The Fallen

Sometimes it is not about finding a ‘bed’ for the night, sometimes it is just about closing down and leaving your reality. Sometimes your day becomes your night. Welcome to ‘The Fallen’ or ‘Sleeping with the light on’.

1st Avenue, Upper East side

‘Church Steps’ Harlem, 125th Street

(sleeping it off) ‘Off Broadway’, Manhattan

‘Man Down’ (and out) on the West side

‘Lost’ off 10th Avenue. Just after I took this photograph, a passing nurse called the ambulance because this guy was swelling up. I (really, really) hope this was not the last photograph of his life.

48 thoughts on “The Fallen

    • Thanks Don. I Guess if I lived somewhere else I would photograph other stuff. Sadly this is all around me so I shoot that. Thank you for taking the time to comment.

    • Thanks, it is a growing problem. sadly, the more people see this out on the streets the more they develop a dismissive attitude. familiarity leads to contempt I guess. Thank you for the comment.

  1. I like the shots, even if they break my heart. Until today I have always avoided photographing people sleeping rough out of sheer embarrassment, I guess.

  2. Wow, yeah, these are great, and really sad at the same time. I too hope that last guy is going to be okay. Is there anyway for you to find out?

  3. The United States can be a very brutal place to be if you are poor….In many U.S. cities, it is illegal to even sleep on the street. If you are homeless… I am not sure what you are supposed to do? Who could ever forget 2007 and the sight of the police in St. Petersburg, Florida using box cutters to slash up the tents of the homeless….As painful as these images of yours are to see….it is something WE MUST SEE….

    • Thanks Kirsten, this is an everyday occurrence in most cities in America, not pretty or how the politicians in New York (including that Bloomberg person) would want this great city to be depicted, but it is here, it is real, it is now and it is not going away anytime soon. Shame on them and shame on their corporate extravagance.

    • I appreciate your continued support. From someone who has received Emmy, Peabody and DuPont journalism awards it makes me feel very humble, thank you. New York is indeed a city of social contrasts.

  4. Just a heads up, I might call on you for an interview on homeless photography in street photography and photojournalism.

    Powerful stuff. Controversial (absolutely necessary and informative in a can’t hide it away sort of way, in my opinion) but direct and honest.

    Keep on shooting.

  5. Addiction crosses all socioeconomic boundaries. Our society as a whole is growing dependent on all forms of pharmaceuticals, both legal and illegal. Fear is the basis for all of our problems. Thank you for being your authentic self and sharing your sensitivities to your surroundings. Your gifts are lovely. 🙂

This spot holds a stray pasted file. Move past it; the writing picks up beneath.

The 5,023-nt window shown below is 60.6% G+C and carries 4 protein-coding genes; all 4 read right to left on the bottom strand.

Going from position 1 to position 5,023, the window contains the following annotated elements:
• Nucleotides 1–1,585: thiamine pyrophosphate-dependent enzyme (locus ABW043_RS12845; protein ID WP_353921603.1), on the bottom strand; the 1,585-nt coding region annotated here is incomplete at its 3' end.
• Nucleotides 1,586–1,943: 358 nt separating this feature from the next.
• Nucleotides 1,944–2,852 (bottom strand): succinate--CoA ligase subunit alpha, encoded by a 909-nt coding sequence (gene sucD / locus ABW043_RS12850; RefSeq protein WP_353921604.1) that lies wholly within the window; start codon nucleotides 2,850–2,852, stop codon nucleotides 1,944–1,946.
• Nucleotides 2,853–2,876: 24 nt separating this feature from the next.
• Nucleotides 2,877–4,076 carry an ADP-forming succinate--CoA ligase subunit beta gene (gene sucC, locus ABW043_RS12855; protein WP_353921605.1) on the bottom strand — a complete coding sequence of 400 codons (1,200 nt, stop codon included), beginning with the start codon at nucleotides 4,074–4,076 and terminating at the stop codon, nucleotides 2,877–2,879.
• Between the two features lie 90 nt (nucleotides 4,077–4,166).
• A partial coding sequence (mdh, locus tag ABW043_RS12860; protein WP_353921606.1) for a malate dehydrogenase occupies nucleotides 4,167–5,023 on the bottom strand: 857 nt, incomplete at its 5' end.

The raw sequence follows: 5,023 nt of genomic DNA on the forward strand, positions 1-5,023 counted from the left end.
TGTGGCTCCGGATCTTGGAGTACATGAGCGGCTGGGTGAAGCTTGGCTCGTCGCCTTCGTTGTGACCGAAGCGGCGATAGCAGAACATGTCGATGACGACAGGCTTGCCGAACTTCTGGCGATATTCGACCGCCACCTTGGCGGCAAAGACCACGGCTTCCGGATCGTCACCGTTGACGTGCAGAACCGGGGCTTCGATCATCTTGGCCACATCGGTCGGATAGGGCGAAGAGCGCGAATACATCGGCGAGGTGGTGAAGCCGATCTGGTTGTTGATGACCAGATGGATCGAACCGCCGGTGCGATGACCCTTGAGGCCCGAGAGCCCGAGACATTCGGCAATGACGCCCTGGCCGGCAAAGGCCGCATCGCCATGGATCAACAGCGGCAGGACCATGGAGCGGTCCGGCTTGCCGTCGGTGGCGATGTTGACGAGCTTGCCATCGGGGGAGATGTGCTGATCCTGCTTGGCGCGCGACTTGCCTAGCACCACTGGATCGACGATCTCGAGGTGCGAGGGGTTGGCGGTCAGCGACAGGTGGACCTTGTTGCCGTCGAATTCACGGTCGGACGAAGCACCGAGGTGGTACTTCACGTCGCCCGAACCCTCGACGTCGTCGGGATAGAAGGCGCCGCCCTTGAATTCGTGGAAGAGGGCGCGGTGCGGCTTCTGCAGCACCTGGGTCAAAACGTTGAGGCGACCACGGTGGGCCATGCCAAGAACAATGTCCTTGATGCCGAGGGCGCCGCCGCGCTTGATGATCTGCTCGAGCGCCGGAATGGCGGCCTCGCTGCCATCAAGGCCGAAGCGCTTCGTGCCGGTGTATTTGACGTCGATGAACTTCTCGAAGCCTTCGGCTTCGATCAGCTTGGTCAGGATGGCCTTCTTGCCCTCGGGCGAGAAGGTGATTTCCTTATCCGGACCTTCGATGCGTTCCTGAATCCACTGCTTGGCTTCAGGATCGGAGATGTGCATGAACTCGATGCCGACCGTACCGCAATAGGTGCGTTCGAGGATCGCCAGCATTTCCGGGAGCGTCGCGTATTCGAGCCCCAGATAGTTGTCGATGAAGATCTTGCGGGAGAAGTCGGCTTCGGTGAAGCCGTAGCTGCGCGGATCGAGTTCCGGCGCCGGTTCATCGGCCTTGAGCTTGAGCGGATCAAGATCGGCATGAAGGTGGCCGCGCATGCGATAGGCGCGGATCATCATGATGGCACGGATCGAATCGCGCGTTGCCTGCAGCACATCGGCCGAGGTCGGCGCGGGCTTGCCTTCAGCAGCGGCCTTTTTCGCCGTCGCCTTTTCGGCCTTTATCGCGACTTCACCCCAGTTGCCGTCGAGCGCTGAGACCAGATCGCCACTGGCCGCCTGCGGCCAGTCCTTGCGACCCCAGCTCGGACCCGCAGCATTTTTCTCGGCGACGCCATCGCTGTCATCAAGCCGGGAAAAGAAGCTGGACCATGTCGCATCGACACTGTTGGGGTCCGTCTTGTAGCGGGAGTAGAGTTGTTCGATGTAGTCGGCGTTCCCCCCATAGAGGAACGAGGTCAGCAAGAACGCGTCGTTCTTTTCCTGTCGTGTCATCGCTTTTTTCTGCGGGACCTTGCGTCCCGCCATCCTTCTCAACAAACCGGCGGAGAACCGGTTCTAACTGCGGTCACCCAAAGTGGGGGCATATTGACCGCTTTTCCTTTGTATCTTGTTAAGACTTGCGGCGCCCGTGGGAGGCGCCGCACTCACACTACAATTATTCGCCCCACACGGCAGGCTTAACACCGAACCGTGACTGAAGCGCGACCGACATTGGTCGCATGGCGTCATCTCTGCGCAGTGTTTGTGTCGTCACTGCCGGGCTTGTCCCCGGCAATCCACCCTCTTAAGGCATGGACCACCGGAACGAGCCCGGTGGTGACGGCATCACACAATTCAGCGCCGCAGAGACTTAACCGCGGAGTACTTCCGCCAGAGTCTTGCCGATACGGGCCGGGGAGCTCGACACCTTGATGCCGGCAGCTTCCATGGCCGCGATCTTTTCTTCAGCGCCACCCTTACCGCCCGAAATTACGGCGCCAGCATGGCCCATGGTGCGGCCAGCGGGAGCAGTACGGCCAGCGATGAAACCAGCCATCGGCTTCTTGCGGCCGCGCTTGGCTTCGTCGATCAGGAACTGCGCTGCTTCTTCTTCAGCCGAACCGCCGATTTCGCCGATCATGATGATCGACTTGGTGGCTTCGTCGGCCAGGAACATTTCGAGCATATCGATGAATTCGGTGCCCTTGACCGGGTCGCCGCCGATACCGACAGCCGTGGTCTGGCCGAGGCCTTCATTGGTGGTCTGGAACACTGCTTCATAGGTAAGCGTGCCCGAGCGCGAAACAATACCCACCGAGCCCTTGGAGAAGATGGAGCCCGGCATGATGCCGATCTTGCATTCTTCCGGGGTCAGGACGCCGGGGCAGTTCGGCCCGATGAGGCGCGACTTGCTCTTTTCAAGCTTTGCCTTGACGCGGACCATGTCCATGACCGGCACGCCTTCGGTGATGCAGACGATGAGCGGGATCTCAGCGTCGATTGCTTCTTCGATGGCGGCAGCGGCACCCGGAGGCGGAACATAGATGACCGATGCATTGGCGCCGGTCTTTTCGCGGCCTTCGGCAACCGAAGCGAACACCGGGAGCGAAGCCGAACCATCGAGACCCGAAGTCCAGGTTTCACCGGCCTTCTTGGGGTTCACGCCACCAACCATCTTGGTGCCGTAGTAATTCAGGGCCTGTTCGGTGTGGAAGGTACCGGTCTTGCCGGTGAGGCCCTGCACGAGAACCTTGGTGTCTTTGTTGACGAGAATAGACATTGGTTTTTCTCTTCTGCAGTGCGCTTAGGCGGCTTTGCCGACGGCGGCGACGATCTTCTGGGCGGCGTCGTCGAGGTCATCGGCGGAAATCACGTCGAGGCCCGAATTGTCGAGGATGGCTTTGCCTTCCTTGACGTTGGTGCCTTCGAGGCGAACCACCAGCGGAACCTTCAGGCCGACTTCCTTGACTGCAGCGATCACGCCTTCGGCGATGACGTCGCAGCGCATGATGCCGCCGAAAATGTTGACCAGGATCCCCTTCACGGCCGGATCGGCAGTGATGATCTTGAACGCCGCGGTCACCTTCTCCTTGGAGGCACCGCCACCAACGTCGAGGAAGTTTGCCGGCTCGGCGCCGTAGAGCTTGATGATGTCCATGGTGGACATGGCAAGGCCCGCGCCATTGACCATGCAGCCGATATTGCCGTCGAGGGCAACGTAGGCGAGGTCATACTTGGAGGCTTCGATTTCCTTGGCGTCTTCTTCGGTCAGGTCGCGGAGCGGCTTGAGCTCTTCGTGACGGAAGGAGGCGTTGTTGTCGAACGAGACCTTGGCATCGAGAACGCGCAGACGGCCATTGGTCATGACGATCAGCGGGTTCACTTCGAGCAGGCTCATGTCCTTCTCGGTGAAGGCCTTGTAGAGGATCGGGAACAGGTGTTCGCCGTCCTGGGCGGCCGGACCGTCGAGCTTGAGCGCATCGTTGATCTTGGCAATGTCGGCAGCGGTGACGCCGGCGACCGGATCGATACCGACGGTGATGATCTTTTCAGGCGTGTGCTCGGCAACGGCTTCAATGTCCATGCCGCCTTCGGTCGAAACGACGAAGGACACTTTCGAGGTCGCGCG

• Fear does seem to be a constant throughout. Does the addiction lead to the situation or does the situation lead to the addiction? Thank you for your comment Jane, much appreciated.

      • Both. These people are in pain. But whatever their current circumstance may be, there is always hope. It’s sometimes frustrating for those of us that consider ourselves mentally healthy to understand the paths that lead them to these situations. Every one of them has a unique story. Like you, I am moved by them all. We humans are a fascinating lot.

  6. Really good photographs! I’ve been a lot to India and seen some really shocking scenes but over there i kind of expect to see it. Didn’t expect to see this in New York. Actually in London I haven’t seen this! I think you’re totally right about familiarity. I’ve seen commuters in India stepping over sleeping children dressed in rags to make their train!! Quite incredible!! Nice job, really like your work!

    • Thank you very much. I lived in London for 10 years before moving to NY and never saw anything quite like the homeless situation here. Sadly, it seems to be getting worse.

  7. New York, for some a dream , for some a nightmare . iI have been to New York and I have seen people like the ones in your photographs . It gives you a feel of powerlessness , because you would like to help them all but you can’.t , there are too many. It also makes you feel grateful for what you have.. a roof above your head and food on the table every day. As I said before sad and poignant photos. But sadly enough it’s reality.

    Ciao, Francina

  8. I’m sure there are those who can’t relate to this, how fortunate they are. The world is not a bowl of cherries, people are suffering poverty, addiction, loneliness, thank you for bringing this home.

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